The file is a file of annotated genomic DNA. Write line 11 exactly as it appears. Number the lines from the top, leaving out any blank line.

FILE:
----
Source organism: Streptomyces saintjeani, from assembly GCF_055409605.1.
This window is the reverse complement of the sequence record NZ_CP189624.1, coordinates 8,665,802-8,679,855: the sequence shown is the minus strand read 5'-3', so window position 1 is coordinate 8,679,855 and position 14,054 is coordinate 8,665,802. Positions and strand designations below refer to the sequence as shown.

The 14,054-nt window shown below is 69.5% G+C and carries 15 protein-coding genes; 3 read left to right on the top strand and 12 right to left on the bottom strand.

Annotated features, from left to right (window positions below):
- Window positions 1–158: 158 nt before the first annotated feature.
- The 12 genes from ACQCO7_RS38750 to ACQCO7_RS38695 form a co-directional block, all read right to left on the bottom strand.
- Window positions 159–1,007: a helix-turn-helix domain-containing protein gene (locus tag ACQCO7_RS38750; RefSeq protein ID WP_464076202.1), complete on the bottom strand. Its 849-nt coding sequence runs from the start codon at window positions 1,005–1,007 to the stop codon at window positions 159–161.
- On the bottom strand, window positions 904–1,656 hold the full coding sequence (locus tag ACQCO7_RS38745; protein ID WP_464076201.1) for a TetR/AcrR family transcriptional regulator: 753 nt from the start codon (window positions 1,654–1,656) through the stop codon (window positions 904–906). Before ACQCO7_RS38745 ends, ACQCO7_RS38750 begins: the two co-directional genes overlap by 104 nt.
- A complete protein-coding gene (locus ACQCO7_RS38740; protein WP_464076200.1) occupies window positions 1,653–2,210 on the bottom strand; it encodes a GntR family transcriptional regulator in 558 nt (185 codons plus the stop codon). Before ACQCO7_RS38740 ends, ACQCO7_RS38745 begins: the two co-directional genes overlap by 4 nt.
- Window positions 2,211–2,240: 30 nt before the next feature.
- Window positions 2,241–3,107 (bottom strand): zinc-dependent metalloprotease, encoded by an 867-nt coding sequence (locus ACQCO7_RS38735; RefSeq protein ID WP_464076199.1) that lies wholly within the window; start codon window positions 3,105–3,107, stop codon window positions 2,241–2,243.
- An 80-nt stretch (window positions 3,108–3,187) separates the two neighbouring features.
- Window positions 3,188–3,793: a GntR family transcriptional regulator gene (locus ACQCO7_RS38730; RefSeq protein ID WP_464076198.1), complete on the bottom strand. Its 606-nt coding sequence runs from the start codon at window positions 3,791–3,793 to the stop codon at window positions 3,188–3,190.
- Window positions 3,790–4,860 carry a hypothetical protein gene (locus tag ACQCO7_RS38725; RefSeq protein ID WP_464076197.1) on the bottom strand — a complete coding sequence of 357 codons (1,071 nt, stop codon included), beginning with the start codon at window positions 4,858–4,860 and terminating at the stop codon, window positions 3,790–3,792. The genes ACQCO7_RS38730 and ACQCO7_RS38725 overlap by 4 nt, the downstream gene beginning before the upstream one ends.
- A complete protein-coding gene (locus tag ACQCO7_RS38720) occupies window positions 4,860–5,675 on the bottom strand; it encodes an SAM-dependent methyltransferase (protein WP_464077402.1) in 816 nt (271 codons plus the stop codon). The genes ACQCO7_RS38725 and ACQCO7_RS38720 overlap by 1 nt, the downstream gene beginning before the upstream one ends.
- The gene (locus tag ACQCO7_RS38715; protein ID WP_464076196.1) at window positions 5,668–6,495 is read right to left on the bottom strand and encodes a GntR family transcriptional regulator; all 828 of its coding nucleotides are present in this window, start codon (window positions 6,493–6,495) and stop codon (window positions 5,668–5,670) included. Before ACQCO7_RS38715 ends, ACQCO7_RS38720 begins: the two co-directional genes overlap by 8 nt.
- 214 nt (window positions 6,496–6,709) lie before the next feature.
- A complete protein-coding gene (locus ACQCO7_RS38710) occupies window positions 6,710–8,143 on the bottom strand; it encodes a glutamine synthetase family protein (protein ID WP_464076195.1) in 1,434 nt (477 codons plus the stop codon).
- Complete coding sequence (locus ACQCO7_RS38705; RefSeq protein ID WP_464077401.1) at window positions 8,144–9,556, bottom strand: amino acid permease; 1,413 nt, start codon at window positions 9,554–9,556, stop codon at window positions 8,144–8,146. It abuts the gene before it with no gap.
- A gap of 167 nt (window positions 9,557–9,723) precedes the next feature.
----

- Window positions 2,241–3,107 (bottom strand): zinc-dependent metalloprotease, encoded by an 867-nt coding sequence (locus ACQCO7_RS38735; RefSeq protein ID WP_464076199.1) that lies wholly within the window; start codon window positions 3,105–3,107, stop codon window positions 2,241–2,243.